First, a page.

There should be a one-company-one-title rule to prevent the build up of media empires

As many will already be aware, Trinity Mirror has bought the Express, Star and various other newspaper titles from Richard Desmond

Trinity Mirror was already Britain’s largest newspaper empire, with 240 regional papers as well as the Mirror and People, and the Scottish Sunday Mail and Daily Record. According to Simon Fox, the chief executive of Trinity Mirror, who said: “The Mirror is not going to go rightwing and the Express is not going to go leftwing. They will absolutely all have editorial independence”.

I don’t know how independent these editors will be? for instance if one of them started backing the National Front or questioning the Holocaust, I would imagine that they’d be looking for a new job and likewise the Daily Express watering down their support for Brexit could be beneficial to the editor and news staff’s bonus’.

The National Front believes that there should be the widest range of newspapers, television programmes, films, etc. available to the British people. In the case of providing information and educative items, a dominant British input is essential if Britons are to make proper judgments on matters of national interest. Consequently, the National Front deplores the multiple ownership of media businesses, particularly by non-British individuals.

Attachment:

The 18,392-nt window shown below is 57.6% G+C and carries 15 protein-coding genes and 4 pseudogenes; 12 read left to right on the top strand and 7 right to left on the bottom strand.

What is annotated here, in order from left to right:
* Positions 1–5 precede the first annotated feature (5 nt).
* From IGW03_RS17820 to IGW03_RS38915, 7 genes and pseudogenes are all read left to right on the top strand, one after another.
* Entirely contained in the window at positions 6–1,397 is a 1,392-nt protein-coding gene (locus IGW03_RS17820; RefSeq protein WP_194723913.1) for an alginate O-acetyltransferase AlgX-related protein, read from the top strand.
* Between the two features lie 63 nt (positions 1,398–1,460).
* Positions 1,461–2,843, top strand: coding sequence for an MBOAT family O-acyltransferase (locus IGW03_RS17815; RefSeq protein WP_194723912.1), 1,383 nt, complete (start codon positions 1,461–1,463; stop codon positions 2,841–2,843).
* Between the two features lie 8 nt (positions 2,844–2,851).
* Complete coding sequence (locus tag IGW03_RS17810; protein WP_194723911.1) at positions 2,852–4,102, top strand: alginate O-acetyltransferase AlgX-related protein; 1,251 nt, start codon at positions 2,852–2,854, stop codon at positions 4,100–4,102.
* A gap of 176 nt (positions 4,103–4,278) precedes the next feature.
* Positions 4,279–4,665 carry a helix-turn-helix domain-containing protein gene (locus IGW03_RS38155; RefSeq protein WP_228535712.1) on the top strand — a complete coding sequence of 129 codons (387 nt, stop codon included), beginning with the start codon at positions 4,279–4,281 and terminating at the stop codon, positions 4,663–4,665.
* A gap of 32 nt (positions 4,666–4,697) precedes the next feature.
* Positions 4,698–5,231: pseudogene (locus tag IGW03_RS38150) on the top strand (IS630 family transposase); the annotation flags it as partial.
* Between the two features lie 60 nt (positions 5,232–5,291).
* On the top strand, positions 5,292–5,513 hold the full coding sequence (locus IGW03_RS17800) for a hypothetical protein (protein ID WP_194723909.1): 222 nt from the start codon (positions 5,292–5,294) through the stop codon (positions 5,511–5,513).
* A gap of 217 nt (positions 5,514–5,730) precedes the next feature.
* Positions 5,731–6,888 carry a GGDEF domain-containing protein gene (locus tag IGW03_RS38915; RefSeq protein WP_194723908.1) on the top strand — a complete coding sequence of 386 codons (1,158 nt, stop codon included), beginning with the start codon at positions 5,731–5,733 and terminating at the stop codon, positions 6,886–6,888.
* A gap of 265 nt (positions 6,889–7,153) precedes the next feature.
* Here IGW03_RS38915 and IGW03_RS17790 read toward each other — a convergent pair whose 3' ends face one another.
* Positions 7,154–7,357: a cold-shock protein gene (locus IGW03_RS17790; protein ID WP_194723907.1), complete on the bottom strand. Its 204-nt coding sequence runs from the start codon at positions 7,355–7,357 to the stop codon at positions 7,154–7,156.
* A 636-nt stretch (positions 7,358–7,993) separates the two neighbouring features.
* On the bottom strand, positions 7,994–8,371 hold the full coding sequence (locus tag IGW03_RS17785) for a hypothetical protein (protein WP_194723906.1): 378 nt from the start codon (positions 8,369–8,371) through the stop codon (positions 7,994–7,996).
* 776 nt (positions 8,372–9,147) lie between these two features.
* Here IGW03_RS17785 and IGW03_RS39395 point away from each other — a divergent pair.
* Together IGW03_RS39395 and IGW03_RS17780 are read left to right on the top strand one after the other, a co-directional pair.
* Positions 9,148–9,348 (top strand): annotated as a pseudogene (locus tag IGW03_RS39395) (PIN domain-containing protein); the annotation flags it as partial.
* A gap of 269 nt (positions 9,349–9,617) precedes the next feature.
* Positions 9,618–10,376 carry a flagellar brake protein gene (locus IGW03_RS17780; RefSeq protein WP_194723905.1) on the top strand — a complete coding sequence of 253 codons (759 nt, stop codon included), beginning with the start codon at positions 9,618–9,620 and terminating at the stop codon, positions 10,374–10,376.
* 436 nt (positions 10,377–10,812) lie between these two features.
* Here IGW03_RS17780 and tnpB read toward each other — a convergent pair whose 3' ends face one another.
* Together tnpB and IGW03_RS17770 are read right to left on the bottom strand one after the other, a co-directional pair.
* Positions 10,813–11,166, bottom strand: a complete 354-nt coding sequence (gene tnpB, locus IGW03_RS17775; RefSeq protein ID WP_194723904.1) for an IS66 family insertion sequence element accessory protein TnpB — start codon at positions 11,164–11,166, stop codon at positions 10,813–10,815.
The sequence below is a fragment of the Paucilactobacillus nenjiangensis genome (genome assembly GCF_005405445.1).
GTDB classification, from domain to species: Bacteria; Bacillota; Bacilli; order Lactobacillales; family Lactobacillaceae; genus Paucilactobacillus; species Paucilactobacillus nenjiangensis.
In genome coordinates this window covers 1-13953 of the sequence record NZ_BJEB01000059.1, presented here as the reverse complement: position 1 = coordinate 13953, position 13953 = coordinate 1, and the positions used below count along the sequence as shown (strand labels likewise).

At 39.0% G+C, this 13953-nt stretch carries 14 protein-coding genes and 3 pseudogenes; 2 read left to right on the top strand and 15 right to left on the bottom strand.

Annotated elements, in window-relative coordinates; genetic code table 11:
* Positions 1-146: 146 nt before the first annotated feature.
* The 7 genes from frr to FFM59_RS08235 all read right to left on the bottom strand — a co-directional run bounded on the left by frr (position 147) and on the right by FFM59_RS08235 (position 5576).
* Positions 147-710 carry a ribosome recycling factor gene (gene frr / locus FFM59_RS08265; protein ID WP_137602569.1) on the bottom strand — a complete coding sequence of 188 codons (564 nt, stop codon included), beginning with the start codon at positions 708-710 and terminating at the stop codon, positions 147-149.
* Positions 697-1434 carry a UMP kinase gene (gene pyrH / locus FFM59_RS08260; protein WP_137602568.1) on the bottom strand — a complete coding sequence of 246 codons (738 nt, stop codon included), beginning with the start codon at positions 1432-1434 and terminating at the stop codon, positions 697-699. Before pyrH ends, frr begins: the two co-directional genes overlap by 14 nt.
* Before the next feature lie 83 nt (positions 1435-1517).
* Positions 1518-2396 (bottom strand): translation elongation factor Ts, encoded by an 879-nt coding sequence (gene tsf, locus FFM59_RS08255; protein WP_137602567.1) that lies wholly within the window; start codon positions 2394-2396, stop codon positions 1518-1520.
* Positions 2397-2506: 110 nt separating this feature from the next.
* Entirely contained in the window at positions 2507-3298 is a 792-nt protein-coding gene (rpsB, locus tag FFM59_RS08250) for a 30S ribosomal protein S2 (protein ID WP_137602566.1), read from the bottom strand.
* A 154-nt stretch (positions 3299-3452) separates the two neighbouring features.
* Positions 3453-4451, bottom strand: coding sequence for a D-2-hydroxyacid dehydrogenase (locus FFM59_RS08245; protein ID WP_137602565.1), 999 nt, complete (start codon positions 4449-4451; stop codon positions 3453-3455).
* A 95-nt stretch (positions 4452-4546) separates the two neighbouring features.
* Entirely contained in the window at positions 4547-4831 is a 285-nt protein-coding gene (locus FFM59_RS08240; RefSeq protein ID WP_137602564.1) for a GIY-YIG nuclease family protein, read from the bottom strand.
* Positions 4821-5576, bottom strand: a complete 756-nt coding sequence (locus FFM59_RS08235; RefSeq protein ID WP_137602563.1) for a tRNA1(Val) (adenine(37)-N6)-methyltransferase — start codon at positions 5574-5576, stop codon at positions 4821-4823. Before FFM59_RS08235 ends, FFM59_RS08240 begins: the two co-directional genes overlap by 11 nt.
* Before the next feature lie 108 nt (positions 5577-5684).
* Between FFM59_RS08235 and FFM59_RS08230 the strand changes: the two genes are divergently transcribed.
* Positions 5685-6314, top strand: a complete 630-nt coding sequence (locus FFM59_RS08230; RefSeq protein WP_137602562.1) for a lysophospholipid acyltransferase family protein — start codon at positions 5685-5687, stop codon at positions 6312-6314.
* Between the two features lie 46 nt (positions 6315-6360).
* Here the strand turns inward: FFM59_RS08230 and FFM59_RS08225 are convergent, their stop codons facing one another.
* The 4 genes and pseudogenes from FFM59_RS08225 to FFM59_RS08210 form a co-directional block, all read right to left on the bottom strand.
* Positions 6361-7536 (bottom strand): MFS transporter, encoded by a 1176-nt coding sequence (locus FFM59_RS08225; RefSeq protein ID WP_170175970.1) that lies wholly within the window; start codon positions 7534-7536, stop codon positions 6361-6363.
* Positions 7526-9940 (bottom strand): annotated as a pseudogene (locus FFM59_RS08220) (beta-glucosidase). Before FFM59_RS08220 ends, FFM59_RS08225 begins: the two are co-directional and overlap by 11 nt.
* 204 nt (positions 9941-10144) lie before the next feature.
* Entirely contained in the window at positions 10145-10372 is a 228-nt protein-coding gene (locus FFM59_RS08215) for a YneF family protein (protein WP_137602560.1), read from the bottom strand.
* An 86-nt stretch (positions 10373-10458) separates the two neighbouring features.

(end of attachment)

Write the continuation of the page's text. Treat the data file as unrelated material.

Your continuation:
The National Front would act to prevent this, for example, in the case of newspapers, there would be a one-company-one-title rule to prevent the build up of media empires. The same would apply to television and radio stations.

The National Front believes that the current rules about obscenity, violence and bad language are farcical. Television is a medium which brings itself into the family home. Its programmes should conform to the same standards of an invited guest when children are present.

The National Front would strengthen the laws to protect individuals’ privacy. The National Front believes it is perfectly possible to devise rules which in no way inhibit the right and proper role of a newspaper to expose abuses of power or corruption while at the same time affording people, excluding people in the public eye such as the Royal Family, a much higher level of privacy.